Evangelicals and Global Warming

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September 16, 2010|6:01 pm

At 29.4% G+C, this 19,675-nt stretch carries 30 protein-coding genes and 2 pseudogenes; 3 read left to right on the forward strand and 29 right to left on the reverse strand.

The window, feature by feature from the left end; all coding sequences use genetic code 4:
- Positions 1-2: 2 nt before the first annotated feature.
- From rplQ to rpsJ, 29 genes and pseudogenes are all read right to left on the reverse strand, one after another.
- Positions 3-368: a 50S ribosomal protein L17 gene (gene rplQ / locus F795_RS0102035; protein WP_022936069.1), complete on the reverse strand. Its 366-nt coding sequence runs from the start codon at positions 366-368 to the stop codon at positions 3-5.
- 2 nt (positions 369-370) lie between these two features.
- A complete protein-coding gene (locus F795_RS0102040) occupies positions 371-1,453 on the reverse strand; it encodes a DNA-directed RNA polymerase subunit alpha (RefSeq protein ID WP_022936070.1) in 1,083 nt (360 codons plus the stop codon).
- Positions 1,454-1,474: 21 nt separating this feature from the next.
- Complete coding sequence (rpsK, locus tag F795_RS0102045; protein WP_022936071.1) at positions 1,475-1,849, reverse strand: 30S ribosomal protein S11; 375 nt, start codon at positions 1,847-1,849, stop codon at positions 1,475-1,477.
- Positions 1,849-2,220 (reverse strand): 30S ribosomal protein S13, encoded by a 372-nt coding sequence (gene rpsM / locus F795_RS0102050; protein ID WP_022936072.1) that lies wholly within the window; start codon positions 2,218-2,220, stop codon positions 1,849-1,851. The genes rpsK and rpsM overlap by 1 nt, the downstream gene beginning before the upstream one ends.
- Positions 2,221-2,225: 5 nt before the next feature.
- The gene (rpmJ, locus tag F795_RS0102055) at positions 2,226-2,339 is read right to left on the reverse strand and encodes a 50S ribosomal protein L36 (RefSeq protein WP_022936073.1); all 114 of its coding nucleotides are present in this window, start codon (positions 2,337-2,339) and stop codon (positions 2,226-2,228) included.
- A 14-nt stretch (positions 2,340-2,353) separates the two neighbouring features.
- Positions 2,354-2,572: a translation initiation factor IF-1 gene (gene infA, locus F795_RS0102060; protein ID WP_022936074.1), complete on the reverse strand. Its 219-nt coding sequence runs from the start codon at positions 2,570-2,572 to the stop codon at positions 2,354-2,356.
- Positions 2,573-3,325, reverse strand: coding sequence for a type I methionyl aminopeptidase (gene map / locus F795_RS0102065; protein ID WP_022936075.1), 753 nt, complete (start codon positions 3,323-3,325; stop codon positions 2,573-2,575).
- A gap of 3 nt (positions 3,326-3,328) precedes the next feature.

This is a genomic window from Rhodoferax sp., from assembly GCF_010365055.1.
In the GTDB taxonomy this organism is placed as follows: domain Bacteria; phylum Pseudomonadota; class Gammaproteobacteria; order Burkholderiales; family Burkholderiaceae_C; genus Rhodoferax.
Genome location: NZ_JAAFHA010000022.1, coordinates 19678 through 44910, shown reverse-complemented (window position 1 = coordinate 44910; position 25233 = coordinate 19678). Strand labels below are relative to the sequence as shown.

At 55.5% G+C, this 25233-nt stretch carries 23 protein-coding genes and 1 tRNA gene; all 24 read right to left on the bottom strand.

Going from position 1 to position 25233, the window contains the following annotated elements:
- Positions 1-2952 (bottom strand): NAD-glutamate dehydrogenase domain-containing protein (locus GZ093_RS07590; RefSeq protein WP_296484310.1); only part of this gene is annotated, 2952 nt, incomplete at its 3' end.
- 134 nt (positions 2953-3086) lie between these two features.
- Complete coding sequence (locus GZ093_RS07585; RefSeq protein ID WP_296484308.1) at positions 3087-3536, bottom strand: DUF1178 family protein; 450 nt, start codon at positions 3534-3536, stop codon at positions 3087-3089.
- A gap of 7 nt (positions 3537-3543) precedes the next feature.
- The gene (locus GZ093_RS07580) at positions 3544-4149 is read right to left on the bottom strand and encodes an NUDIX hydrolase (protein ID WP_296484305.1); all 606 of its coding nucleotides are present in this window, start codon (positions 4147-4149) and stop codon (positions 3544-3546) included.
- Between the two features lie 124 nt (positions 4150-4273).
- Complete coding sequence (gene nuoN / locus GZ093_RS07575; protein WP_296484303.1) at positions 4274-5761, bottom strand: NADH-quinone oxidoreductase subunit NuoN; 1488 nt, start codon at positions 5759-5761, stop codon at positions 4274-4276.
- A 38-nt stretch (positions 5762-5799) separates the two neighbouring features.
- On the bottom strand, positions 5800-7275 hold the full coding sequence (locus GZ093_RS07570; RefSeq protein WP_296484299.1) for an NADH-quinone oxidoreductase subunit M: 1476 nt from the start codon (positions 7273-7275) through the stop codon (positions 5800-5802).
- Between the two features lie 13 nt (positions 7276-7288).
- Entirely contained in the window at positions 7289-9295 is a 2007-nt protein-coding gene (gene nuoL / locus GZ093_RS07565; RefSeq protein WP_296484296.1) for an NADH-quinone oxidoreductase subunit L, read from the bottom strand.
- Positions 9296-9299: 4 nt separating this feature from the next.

Since 2005, evangelicals have divided into two roughly opposing camps over the question of anthropogenic global warming. Official statements of the Southern Baptist Convention through its resolution process, its Ethics and Religious Liberty Commission, and the Cornwall Alliance have typically rejected the theory of anthropogenic global warming and catastrophic climate change predictions. They assert that it is more likely that global warming will be moderate and have moderate or even helpful effects on the environment over all. They also argue that the reduction of carbon dioxide emissions is unlikely to have significant impact on global warming. These groups have focused primarily on the impact of climate-change policy on developing economies and the poor. On the other side, the Evangelical Environmental Network, through its Evangelical Climate Initiative and (as it seems) the SBECI have affirmed the existence and danger of anthropogenic global warming and have called for action to prevent it.